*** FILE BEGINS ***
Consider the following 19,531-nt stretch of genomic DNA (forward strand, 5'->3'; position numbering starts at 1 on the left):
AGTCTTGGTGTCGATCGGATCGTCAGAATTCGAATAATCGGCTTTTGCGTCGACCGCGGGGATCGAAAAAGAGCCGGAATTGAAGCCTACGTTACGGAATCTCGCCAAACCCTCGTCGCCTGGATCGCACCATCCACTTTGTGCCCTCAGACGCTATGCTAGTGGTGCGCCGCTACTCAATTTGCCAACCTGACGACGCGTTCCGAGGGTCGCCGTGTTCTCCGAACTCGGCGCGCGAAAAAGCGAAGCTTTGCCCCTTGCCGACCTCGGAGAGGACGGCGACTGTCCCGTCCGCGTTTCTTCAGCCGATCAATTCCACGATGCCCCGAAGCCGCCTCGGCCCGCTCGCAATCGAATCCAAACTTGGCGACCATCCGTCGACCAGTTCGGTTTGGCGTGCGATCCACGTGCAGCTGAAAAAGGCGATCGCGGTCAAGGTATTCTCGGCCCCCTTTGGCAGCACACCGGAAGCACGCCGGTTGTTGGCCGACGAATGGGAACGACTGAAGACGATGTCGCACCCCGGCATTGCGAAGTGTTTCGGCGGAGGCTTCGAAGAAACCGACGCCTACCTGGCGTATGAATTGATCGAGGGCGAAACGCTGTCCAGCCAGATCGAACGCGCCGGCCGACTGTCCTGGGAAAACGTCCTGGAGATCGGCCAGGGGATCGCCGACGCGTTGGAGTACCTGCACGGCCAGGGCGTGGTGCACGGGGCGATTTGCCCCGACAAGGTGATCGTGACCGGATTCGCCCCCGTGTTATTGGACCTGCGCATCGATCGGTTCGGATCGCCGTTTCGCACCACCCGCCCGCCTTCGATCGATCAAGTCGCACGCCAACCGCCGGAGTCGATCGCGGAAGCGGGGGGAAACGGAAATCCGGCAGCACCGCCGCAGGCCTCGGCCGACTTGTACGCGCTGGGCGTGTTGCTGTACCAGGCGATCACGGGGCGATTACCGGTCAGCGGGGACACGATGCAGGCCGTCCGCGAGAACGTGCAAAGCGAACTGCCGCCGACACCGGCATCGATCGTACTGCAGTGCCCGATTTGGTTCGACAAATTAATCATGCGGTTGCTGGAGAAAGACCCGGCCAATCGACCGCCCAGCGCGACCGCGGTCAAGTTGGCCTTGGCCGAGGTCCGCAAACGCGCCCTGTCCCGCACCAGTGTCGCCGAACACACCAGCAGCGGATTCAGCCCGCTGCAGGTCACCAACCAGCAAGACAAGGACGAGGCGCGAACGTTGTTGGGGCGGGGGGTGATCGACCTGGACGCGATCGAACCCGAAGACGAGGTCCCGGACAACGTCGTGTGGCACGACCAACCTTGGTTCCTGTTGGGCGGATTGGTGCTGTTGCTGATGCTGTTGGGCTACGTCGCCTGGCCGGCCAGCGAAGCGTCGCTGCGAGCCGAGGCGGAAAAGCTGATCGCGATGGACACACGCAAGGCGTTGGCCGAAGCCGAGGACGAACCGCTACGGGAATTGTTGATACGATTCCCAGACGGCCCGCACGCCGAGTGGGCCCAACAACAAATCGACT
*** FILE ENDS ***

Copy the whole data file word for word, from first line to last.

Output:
Consider the following 19,531-nt stretch of genomic DNA (forward strand, 5'->3'; position numbering starts at 1 on the left):
AGTCTTGGTGTCGATCGGATCGTCAGAATTCGAATAATCGGCTTTTGCGTCGACCGCGGGGATCGAAAAAGAGCCGGAATTGAAGCCTACGTTACGGAATCTCGCCAAACCCTCGTCGCCTGGATCGCACCATCCACTTTGTGCCCTCAGACGCTATGCTAGTGGTGCGCCGCTACTCAATTTGCCAACCTGACGACGCGTTCCGAGGGTCGCCGTGTTCTCCGAACTCGGCGCGCGAAAAAGCGAAGCTTTGCCCCTTGCCGACCTCGGAGAGGACGGCGACTGTCCCGTCCGCGTTTCTTCAGCCGATCAATTCCACGATGCCCCGAAGCCGCCTCGGCCCGCTCGCAATCGAATCCAAACTTGGCGACCATCCGTCGACCAGTTCGGTTTGGCGTGCGATCCACGTGCAGCTGAAAAAGGCGATCGCGGTCAAGGTATTCTCGGCCCCCTTTGGCAGCACACCGGAAGCACGCCGGTTGTTGGCCGACGAATGGGAACGACTGAAGACGATGTCGCACCCCGGCATTGCGAAGTGTTTCGGCGGAGGCTTCGAAGAAACCGACGCCTACCTGGCGTATGAATTGATCGAGGGCGAAACGCTGTCCAGCCAGATCGAACGCGCCGGCCGACTGTCCTGGGAAAACGTCCTGGAGATCGGCCAGGGGATCGCCGACGCGTTGGAGTACCTGCACGGCCAGGGCGTGGTGCACGGGGCGATTTGCCCCGACAAGGTGATCGTGACCGGATTCGCCCCCGTGTTATTGGACCTGCGCATCGATCGGTTCGGATCGCCGTTTCGCACCACCCGCCCGCCTTCGATCGATCAAGTCGCACGCCAACCGCCGGAGTCGATCGCGGAAGCGGGGGGAAACGGAAATCCGGCAGCACCGCCGCAGGCCTCGGCCGACTTGTACGCGCTGGGCGTGTTGCTGTACCAGGCGATCACGGGGCGATTACCGGTCAGCGGGGACACGATGCAGGCCGTCCGCGAGAACGTGCAAAGCGAACTGCCGCCGACACCGGCATCGATCGTACTGCAGTGCCCGATTTGGTTCGACAAATTAATCATGCGGTTGCTGGAGAAAGACCCGGCCAATCGACCGCCCAGCGCGACCGCGGTCAAGTTGGCCTTGGCCGAGGTCCGCAAACGCGCCCTGTCCCGCACCAGTGTCGCCGAACACACCAGCAGCGGATTCAGCCCGCTGCAGGTCACCAACCAGCAAGACAAGGACGAGGCGCGAACGTTGTTGGGGCGGGGGGTGATCGACCTGGACGCGATCGAACCCGAAGACGAGGTCCCGGACAACGTCGTGTGGCACGACCAACCTTGGTTCCTGTTGGGCGGATTGGTGCTGTTGCTGATGCTGTTGGGCTACGTCGCCTGGCCGGCCAGCGAAGCGTCGCTGCGAGCCGAGGCGGAAAAGCTGATCGCGATGGACACACGCAAGGCGTTGGCCGAAGCCGAGGACGAACCGCTACGGGAATTGTTGATACGATTCCCAGACGGCCCGCACGCCGAGTGGGCCCAACAACAAATCGACT